Street vendors and brick-and-mortar businesses clashed Wednesday over a bill that would more than double the number of permits allowed for food vendors.
The proposal, which went up for a hearing in the City Council, would add 4,445 new permits for street carts, doled out gradually over six years. The number available has been capped at 4,235 since 1983.
Vendors have pushed to lift the cap, saying they’re forced to shell out as much as $25,000 on the black market for permits the city gets only $200 for, they face hefty fines for working without a permit, or they get shut out of the industry altogether.
“We’re treated like criminals,” said Julia Chimborazo, 35, who sells ices to support her two kids and sick mother but hasn’t been able to get a permit, saying she’s been hit with several $1,000 fines and had her wares confiscated by cops.
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The de Blasio administration did not take a firm position on the permit hike, saying they want to conduct a count of existing vendors first.
Health department officials said the city should consider imposing health standards on food peddled by new vendors.
“We should introduce measures to ensure that our children, in particular, are not bombarded with only unhealthy food offerings,” said Deputy Commissioner Corinne Schiff.
She also said the Council should consider restrictions on grilling meat, since it produces air pollution.
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“We have concerns on how some of the legislation may impact sidewalk conditions and the quality of life in our communities,” added NYPD Deputy Chief Frank Vega.
City Councilman Mark Levine (D-Manhattan), the sponsor of the bill, said the city already has plenty of information to conclude the current system needs an overhaul.
“We know there are thousands of illegal vendors out there, we know there’s a thriving black market, and we know that enforcement has been extremely uneven,” he said. “What more do we need to know before we decide to act?”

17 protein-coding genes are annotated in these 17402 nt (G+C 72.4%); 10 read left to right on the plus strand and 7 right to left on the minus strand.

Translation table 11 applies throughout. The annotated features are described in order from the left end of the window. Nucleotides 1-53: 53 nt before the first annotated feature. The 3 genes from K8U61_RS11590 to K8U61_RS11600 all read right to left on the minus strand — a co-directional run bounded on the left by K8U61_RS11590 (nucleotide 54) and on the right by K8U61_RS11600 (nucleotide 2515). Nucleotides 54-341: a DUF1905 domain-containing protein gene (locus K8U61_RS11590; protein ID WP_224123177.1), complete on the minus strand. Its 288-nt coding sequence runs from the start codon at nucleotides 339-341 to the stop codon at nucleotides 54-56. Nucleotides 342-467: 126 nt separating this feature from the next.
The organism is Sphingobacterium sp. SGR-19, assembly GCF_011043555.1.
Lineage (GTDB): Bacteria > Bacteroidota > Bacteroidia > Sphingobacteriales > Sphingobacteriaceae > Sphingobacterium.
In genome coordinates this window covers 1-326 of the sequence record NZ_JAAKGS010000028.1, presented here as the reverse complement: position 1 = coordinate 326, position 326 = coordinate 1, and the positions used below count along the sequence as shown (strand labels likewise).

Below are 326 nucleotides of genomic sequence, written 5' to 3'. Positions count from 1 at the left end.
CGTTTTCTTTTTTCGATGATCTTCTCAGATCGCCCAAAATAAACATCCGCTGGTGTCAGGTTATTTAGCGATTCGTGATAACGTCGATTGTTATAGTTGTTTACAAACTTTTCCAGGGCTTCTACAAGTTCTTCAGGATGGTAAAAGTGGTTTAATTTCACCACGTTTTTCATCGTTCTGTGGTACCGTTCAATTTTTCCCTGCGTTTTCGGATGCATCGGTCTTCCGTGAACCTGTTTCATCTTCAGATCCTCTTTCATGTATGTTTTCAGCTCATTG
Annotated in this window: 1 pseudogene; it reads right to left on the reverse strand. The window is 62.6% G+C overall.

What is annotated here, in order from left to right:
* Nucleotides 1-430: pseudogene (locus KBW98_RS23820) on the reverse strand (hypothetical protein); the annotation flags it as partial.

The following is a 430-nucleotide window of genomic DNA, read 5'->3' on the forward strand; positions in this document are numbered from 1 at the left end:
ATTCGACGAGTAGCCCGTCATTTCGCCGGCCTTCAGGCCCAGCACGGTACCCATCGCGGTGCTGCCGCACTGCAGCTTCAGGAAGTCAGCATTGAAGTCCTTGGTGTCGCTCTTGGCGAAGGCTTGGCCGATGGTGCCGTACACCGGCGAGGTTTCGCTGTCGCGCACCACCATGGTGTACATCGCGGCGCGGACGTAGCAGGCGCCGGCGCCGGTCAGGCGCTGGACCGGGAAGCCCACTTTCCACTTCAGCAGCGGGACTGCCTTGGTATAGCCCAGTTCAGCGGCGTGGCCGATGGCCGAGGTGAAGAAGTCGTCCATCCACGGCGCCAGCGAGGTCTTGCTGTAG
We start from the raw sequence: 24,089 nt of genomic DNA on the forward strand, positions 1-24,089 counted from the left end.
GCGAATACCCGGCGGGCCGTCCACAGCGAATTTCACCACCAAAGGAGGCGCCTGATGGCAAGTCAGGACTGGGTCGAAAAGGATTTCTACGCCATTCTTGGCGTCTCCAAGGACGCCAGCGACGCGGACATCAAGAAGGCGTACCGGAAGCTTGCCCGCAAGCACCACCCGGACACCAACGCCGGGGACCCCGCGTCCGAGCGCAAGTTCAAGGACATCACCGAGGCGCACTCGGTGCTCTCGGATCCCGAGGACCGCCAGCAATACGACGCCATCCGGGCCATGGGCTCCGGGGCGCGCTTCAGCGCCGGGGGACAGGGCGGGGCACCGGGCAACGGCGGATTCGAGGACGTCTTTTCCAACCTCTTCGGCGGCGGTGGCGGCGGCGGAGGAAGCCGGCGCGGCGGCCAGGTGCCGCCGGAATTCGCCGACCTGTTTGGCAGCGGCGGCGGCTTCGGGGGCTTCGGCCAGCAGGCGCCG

The legislation would also hike the fee for a permit to $1,000 from the current $200, and create a new Office of Street Vendor Enforcement to crack down on rule violations.
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Other bills would ease rules on where vendors can set up, allowing them to be up to three feet from the curb instead of right at the curb, allow permits to be transferred between family members, and require vendors to post the prices of all their items.
Business improvement districts from neighborhoods around the city opposed the legislation, saying local stores are already forced to compete with vendors who have lower costs, and sometimes clog sidewalks and make a mess.
“Most of the current food vending carts in New York are unsightly, commandeer Manhattan’s busiest corners, often in pedestrian crosswalks, are already too numerous in Manhattan’s busiest neighborhoods, (and) violate food safety laws that restaurants, delicatessens and bodegas must follow,” said Dan Biederman, president of the 34th Street Partnership.
“Why in the world would the City Council double the number of food carts in a terribly managed program, one what is an active sore for Manhattan’s small business and real estate communities?”
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Other critics questioned whether the expansion would really snuff out the black market, or just funnel more permits to owners who would continue to cling to them and jack up the price for vendors actually on the street.
“This legislation is an affront to brick-and-mortar businesses that are trying desperately to keep their doors open throughout varied economic times,” said Jeffrey LeFrancois, director of operations for the Meatpacking District BID.
But Mohammed Attia, 28, a smoothie vendor in Midtown said New Yorkers flock to vendors for tasty food at cheap prices, and the businesses should be able to operate legally.
Attia said he pays $6,000 to rent a seasonal permit that’s only valid from April to October, since the cost of a full two-year permit on the black market is too steep.
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“This is maybe the only way to end the black market,” he said. “We work so hard to support our families and pay our taxes. We serve all New Yorkers.”
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